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10. Our Barren Moon. Lunar plains & craters Manned lunar exploration The lunar interior The Moon ’ s geologic history The formation of the Moon. Moon Data (Table 10-1). Moon Data: Numbers. Diameter : 3,476 . km 0.27 . Earth Mass : 7.4 . 10 22 kg 0.012 . Earth

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10 our barren moon
10. Our Barren Moon
  • Lunar plains & craters
  • Manned lunar exploration
  • The lunar interior
  • The Moon’s geologic history
  • The formation of the Moon
moon data numbers
Moon Data: Numbers
  • Diameter: 3,476.km 0.27 . Earth
  • Mass: 7.4 . 1022 kg 0.012 . Earth
  • Density: 3.3 . water 0.61 . Earth
  • Orbit: 3.8 . 105 km 0.0026 . Earth
  • Day: 27.32 days 27.32 . Earth
moon data special features 1
Moon Data: Special Features – 1
  • The Moon is the Earth’s only natural satellite
  • The Moon is 1 of 7 large Solar System satellites
  • The Moon has essentially no atmosphere
  • The Moon’s near side has 2 different surfaces
    • The lunar highlands are very heavily cratered
    • The lunar lowlands have 14 maria (i.e., “seas”)
  • The Moon’s “far side” has only 1 mare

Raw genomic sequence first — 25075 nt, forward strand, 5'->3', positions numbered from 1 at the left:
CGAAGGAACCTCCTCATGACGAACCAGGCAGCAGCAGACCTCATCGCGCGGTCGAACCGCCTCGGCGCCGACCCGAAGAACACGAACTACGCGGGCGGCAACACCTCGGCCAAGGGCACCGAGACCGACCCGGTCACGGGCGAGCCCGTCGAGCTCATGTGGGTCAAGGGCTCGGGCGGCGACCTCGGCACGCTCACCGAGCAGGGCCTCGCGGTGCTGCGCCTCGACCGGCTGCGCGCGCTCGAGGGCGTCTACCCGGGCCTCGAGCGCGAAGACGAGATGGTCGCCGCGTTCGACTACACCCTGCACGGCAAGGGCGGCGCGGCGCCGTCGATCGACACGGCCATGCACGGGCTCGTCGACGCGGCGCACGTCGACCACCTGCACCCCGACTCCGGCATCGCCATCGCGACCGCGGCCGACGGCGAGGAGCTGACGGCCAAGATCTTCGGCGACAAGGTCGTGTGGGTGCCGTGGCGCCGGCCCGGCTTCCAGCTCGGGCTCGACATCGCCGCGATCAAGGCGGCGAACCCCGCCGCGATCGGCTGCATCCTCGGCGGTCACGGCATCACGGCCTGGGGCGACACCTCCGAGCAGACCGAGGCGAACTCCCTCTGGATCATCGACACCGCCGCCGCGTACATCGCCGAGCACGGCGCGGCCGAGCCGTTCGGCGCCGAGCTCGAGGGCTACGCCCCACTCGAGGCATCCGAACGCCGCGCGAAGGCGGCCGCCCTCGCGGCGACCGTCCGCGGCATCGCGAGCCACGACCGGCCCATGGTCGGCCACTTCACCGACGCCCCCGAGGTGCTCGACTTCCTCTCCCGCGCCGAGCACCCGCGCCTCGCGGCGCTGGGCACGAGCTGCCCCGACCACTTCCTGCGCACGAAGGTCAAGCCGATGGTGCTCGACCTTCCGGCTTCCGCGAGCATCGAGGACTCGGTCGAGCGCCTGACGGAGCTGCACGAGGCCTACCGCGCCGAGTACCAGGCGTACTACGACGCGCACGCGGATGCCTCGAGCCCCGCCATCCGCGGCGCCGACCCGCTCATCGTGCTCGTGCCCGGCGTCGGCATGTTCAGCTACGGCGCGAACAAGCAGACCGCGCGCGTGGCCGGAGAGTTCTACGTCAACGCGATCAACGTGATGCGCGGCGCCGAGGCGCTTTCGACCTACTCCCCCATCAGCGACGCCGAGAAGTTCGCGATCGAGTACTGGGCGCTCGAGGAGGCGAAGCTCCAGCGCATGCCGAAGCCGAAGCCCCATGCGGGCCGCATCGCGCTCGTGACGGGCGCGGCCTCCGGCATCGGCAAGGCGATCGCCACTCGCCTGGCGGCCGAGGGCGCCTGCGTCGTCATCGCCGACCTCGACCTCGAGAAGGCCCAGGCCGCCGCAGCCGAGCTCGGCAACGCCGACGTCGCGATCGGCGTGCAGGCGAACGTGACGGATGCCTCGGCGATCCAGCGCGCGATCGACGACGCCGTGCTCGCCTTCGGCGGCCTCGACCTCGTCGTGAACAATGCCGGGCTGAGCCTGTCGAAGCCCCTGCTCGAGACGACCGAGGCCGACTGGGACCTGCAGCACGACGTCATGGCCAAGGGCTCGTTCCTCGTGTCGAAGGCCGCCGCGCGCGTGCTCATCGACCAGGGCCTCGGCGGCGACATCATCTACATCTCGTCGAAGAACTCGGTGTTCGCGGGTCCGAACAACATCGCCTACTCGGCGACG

moon data special features 2
Moon Data: Special Features – 2
  • The Moon’s interior has a very small iron core
  • The Moon’s differential gravity causes tides
    • Gravity differences on opposite sides of the Earth
  • The Moon is intimately involved with eclipses
    • Solar eclipses: the Moon is in the middle
    • Lunar eclipses: the Earth is in the middle
the moon as seen from earth
The Moon As Seen From Earth
  • Synchronous axial rotation
    • 1-to-1 spin-orbit coupling
      • 1 spin on its axis for every 1 orbit around its parent object
    • The Moon points only one “face” toward Earth
      • The Moon seems to wobble left & right
        • Caused by changing orbital speed along an elliptical orbit
      • The Moon seems to nod up & down
        • Caused by the 5.15° tilt of the Moon’s rotational axis
  • Surface visibility
    • Bright & dark areas
      • Cratered bright lunar highlands
      • Smooth dark lunar maria
the moon s two hemispheres
The Moon’s Two Hemispheres
  • The “near” side
    • Very diverse
      • Lunar maria 14 “seas”
      • Lunar terrae (highlands) “lands”
        • Extensively cratered
  • The “far” side
    • Very homogeneous
      • Lunar maria 1 “sea”
      • Lunar terrae (highlands) “lands”
        • Extensively cratered
mare orientale
Mare Orientale
  • Most prominent feature on the Moon’s far side
    • Is not a mare in the traditional sense
      • It is not flooded with dark basalt lava
        • Lunar “far side” crust was too thick to be penetrated
      • It is a multi-ringed basin
    • Is a mare in one sense
      • It is a very large impact basin
  • Probable cause
    • Impact by a large asteroid or comet
mare orientale high res image
Mare Orientale: High Res. Image

http://apod.nasa.gov/apod/image/1103/orientale_lro.jpg

old unmanned lunar missions
Old Unmanned Lunar Missions
  • Impacters
    • Ranger program 3 of 9 spacecraft